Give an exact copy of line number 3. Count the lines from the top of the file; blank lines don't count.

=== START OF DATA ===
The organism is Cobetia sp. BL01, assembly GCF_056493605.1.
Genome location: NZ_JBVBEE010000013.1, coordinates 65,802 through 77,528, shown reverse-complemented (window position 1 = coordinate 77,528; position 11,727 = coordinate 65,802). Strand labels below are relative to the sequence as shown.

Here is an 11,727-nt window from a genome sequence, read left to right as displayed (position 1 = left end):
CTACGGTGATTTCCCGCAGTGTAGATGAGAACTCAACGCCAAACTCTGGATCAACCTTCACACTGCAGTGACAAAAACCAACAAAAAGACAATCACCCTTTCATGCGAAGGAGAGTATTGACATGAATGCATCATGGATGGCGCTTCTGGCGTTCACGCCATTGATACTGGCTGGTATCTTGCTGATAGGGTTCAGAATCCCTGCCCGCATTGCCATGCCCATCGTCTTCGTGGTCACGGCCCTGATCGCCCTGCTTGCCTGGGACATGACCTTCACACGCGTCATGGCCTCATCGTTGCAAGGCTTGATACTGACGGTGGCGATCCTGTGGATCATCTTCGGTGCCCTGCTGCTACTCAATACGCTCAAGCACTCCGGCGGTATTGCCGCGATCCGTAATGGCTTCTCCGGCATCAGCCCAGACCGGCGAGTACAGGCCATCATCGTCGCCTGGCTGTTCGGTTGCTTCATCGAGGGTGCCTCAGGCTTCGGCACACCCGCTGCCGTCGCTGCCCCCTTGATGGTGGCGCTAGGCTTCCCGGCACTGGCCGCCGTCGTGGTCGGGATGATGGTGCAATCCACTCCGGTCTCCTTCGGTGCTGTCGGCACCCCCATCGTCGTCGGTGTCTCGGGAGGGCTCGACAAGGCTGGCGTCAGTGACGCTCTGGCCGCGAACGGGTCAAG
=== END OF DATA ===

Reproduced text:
Here is an 11,727-nt window from a genome sequence, read left to right as displayed (position 1 = left end):